A HILL STATION - First of all, allow me to guess what comes to your mind when you hear the word Hill Station; greenery, fresh air, serene and peaceful locales, relaxation and above all Vacation time.
Vacation time when we can log off from the virtual chaos, mundane routines and spend our time doing just about anything without giving second thought, even if it means simply whiling away precious moments.
The incident, in the following narrative is about one experience, I had during one such visit to a hill station, which happens to be a favorite weekend get away destination for people living in and around Mumbai and Pune. Readers who happen to be acquainted with my husband would have surely guessed the place from the above statement.
Yes, I am talking about Matheran - one of the smallest Hill stations in India. It is located on the Western Ghats at an elevation of around 800 m from sea level and only about 90 Kms away from Mumbai in Raigad District. Its proximity enables the city dwellers to visit this place on any weekend in any season all year round.
One such weekend, shortly after our marriage, my husband and I decided to visit this place. We zeroed in on the first weekend of January. It was year 2012. Being close to the Arabian Sea, people living in Mumbai and its suburbs experience more or less same kind of weather the year round except when it pours cats and dogs during the monsoons. The weather at Matheran is cooler though, because of the altitude and the green cover. Which is also obvious why its termed as a Hill Station.
We packed a few essentials in our back packs and started our journey towards a promising weekend. Having lived in the Mumbai suburbs all my life, this was not my first visit. Nor was it my husband's visit as he too had visited the place twice with his friends after he located to Navi Mumbai in 2004. However, it was our first visit together to this place and as such we were looking forward to new experiences, visiting some obscure points not usually frequented by tourists, neither visited by us on our earlier visits to this place.
We reached on Saturday around 10 am and checked in the hotel. We covered most of the popular points - Rambaug Point, Little Chowk Point, One Tree Hill, Charlotte Lake, Paymasters Park and Sunset point, the same day. We also tried looking for the Panther's cave but couldn't figure out the route. The most interesting and novel thing about visiting Matheran, is that no vehicles are allowed on this Hill Station. Tourists have the option of covering the points on their own two feet or can get a horse ride. The last place until where vehicles are permitted is called the Dastoori Naka. From Dastoori Naka, one can reach Matheran by foot, or by riding a horse or if lucky enough get a seat on the toy train which runs from Neral station to Matheran, with some stoppages in between.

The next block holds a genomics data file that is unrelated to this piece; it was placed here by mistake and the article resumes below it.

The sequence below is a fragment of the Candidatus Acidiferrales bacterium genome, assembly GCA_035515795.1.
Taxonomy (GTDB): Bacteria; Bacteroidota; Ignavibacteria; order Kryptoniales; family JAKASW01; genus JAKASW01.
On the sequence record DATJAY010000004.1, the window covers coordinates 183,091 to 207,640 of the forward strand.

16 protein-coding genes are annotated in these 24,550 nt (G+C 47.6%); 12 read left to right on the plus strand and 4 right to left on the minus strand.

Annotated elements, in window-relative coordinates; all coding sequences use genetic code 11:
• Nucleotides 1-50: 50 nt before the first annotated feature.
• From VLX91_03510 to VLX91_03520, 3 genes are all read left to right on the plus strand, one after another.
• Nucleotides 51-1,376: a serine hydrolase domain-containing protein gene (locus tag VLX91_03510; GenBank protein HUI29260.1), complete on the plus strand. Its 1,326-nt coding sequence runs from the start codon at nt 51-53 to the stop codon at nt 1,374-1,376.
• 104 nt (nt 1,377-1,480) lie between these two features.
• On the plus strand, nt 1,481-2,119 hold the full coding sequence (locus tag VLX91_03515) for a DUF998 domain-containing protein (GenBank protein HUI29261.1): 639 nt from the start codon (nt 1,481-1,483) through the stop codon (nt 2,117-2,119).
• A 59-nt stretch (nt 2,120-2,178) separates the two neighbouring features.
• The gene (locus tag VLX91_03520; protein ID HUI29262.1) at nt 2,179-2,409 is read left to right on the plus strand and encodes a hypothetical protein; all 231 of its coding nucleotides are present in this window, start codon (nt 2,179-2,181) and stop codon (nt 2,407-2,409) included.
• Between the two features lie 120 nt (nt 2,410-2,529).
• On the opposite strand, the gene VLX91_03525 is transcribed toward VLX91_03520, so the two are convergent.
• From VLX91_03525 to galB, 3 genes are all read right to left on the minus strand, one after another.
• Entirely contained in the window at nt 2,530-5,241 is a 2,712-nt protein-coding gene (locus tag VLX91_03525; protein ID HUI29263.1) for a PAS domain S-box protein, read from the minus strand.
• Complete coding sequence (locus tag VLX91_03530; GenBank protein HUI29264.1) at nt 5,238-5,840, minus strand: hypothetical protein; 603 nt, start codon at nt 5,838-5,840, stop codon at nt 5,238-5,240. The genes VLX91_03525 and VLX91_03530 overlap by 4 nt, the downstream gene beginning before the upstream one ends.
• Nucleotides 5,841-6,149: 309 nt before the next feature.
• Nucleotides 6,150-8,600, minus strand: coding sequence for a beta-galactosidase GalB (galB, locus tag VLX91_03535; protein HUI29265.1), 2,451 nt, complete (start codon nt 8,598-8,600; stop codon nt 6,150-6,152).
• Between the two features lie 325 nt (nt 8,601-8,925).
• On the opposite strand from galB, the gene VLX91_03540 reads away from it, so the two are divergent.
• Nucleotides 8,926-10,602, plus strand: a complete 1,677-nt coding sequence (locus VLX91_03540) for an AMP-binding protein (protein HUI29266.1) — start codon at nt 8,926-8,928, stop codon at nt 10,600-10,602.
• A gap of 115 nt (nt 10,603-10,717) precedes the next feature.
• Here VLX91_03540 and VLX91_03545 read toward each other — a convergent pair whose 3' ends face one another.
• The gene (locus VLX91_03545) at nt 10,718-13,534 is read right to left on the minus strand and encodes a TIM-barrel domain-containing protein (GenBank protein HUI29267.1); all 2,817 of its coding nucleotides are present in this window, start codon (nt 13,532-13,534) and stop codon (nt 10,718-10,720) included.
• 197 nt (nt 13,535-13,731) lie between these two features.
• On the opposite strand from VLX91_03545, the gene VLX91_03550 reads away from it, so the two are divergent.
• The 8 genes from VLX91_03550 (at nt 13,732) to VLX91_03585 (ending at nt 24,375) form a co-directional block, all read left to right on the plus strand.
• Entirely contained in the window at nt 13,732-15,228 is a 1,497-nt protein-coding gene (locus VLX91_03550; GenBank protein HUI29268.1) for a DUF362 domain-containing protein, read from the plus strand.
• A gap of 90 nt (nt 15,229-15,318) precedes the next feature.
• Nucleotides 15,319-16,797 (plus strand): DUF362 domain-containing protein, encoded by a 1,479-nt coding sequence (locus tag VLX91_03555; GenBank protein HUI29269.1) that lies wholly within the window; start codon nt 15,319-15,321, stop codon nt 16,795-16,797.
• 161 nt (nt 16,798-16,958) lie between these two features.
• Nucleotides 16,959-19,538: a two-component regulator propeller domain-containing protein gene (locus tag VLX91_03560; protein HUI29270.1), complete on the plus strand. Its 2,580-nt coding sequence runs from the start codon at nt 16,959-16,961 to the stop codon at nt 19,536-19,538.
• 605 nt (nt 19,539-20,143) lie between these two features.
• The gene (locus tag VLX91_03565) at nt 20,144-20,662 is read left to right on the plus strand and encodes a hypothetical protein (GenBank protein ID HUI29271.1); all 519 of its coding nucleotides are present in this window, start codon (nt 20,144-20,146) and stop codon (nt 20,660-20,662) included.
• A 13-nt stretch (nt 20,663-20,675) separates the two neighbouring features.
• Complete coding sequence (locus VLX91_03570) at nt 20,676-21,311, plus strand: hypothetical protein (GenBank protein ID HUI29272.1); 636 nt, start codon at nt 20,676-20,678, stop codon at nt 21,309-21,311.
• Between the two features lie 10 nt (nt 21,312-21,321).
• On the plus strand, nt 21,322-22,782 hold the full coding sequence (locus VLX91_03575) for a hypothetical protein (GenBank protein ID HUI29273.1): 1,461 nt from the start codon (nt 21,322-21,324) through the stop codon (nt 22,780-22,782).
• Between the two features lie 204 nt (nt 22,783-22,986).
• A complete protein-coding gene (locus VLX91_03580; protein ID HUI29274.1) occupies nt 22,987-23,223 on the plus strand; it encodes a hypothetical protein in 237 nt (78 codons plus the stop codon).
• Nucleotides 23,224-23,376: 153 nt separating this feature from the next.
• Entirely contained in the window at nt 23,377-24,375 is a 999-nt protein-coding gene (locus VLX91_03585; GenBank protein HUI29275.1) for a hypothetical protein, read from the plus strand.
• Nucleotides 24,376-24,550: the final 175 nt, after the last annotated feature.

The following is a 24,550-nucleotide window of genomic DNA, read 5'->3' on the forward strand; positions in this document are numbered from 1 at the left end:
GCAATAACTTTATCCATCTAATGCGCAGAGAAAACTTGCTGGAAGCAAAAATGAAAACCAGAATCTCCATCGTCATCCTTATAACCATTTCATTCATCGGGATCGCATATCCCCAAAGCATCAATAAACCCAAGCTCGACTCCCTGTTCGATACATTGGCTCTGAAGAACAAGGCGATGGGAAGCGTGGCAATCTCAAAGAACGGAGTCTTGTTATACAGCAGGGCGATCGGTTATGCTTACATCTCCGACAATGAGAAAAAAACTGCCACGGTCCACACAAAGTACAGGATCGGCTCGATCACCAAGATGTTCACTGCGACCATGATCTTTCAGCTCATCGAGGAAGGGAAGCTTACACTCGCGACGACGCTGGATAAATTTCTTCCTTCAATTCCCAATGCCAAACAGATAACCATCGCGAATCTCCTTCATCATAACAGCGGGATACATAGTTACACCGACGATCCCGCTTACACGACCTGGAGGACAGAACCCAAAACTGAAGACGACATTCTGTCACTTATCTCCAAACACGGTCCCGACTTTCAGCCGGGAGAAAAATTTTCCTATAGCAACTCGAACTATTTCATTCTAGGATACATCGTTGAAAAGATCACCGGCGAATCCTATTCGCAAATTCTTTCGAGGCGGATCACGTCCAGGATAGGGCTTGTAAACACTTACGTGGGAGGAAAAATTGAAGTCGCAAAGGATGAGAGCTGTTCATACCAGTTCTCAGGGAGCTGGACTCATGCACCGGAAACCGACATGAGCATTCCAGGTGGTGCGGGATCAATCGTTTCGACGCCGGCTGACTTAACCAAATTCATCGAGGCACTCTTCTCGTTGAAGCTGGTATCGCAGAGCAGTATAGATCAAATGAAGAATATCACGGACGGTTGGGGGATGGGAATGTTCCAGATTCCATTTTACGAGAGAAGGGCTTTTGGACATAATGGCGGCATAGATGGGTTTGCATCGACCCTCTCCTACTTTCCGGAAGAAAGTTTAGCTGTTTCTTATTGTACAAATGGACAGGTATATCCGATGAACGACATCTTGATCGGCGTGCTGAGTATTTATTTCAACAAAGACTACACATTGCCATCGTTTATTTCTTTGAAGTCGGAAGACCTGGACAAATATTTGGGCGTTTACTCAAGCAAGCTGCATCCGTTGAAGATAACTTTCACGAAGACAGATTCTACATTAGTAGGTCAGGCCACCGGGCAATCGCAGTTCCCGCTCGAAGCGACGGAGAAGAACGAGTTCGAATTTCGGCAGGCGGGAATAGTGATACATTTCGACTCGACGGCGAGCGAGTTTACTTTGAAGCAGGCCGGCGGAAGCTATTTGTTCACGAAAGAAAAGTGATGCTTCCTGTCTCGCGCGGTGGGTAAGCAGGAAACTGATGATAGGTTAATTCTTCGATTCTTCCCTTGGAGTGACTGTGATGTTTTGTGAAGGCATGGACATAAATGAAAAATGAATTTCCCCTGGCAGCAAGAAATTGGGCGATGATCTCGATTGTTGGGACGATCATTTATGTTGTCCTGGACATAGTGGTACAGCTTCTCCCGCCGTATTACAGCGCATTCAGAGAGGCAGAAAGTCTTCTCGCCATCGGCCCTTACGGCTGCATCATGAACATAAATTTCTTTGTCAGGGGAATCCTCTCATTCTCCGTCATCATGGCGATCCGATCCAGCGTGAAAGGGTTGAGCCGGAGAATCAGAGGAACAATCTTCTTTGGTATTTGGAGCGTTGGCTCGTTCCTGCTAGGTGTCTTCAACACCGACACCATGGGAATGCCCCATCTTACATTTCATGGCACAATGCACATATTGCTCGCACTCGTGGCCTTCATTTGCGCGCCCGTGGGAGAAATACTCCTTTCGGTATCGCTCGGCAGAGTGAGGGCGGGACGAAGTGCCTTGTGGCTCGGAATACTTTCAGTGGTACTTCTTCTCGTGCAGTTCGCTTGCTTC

When we started out for Matheran, our plan was to visit some new and obscure point and as Saturday was drawing to a close, we were thinking of how to make that happen. So we pulled out the tourist map and started searching for points to visit the next day. We wanted to see the sunrise and looking at the options available when suddenly, my husband mentioned about the Panorama Point. It is the farthest viewpoint in Matheran. Almost 7.5 km from the Matheran marketplace where our hotel was located. Covering that distance to and fro on foot didn't seem feasible. While trying to arrange a horse ride for next morning, my husband faced a lot of resistance from the horse owners as no one was ready to take us to that point for sunrise. Instead, they all advised to watch the sunrise from nearby Rambaug Point. Finally owing to our sheer determination, we could convince one horse owner named Santosh to take us there for a handsome amount of money and he asked us to be ready at 5:30 am next morning.
As promised, the 22-23 year old, Santosh was waiting for us at 5:30 am just outside our hotel. The initial 2.5 km route was uneventful as it took us to the parking area at Dastoori Naka. The route to Panorama Point branches out from the Dastoori Naka's parking area on opposite direction to Matheran. The road from that point was neither well-lit nor maintained as very few tourists visited this spot. Even Santosh told us that he was visiting Panorama Point after 3 years or so.